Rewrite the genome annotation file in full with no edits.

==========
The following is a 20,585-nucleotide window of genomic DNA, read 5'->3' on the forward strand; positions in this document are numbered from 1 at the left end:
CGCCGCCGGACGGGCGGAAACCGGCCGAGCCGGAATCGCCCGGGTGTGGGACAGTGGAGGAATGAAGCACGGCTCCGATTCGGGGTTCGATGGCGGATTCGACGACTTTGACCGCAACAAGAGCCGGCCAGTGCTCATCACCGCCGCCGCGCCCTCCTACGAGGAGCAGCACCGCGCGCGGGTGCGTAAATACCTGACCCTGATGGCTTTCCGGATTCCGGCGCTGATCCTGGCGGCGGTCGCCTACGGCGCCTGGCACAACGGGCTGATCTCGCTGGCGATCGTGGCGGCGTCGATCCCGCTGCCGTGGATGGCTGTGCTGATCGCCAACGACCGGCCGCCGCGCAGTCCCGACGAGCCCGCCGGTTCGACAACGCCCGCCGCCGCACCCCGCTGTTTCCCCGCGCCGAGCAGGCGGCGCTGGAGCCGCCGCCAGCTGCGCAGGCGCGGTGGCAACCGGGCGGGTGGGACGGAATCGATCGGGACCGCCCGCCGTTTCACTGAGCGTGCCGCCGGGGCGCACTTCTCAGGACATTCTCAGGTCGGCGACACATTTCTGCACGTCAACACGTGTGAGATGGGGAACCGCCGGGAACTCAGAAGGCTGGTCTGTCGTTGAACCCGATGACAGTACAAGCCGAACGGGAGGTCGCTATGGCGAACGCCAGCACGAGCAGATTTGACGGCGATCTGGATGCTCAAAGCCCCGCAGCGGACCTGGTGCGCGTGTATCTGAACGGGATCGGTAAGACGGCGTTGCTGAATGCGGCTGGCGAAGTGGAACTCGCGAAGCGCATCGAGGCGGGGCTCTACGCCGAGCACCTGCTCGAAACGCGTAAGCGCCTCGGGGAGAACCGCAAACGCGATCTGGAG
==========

The following is a 20,585-nucleotide window of genomic DNA, read 5'->3' on the forward strand; positions in this document are numbered from 1 at the left end:
CGCCGCCGGACGGGCGGAAACCGGCCGAGCCGGAATCGCCCGGGTGTGGGACAGTGGAGGAATGAAGCACGGCTCCGATTCGGGGTTCGATGGCGGATTCGACGACTTTGACCGCAACAAGAGCCGGCCAGTGCTCATCACCGCCGCCGCGCCCTCCTACGAGGAGCAGCACCGCGCGCGGGTGCGTAAATACCTGACCCTGATGGCTTTCCGGATTCCGGCGCTGATCCTGGCGGCGGTCGCCTACGGCGCCTGGCACAACGGGCTGATCTCGCTGGCGATCGTGGCGGCGTCGATCCCGCTGCCGTGGATGGCTGTGCTGATCGCCAACGACCGGCCGCCGCGCAGTCCCGACGAGCCCGCCGGTTCGACAACGCCCGCCGCCGCACCCCGCTGTTTCCCCGCGCCGAGCAGGCGGCGCTGGAGCCGCCGCCAGCTGCGCAGGCGCGGTGGCAACCGGGCGGGTGGGACGGAATCGATCGGGACCGCCCGCCGTTTCACTGAGCGTGCCGCCGGGGCGCACTTCTCAGGACATTCTCAGGTCGGCGACACATTTCTGCACGTCAACACGTGTGAGATGGGGAACCGCCGGGAACTCAGAAGGCTGGTCTGTCGTTGAACCCGATGACAGTACAAGCCGAACGGGAGGTCGCTATGGCGAACGCCAGCACGAGCAGATTTGACGGCGATCTGGATGCTCAAAGCCCCGCAGCGGACCTGGTGCGCGTGTATCTGAACGGGATCGGTAAGACGGCGTTGCTGAATGCGGCTGGCGAAGTGGAACTCGCGAAGCGCATCGAGGCGGGGCTCTACGCCGAGCACCTGCTCGAAACGCGTAAGCGCCTCGGGGAGAACCGCAAACGCGATCTGGAG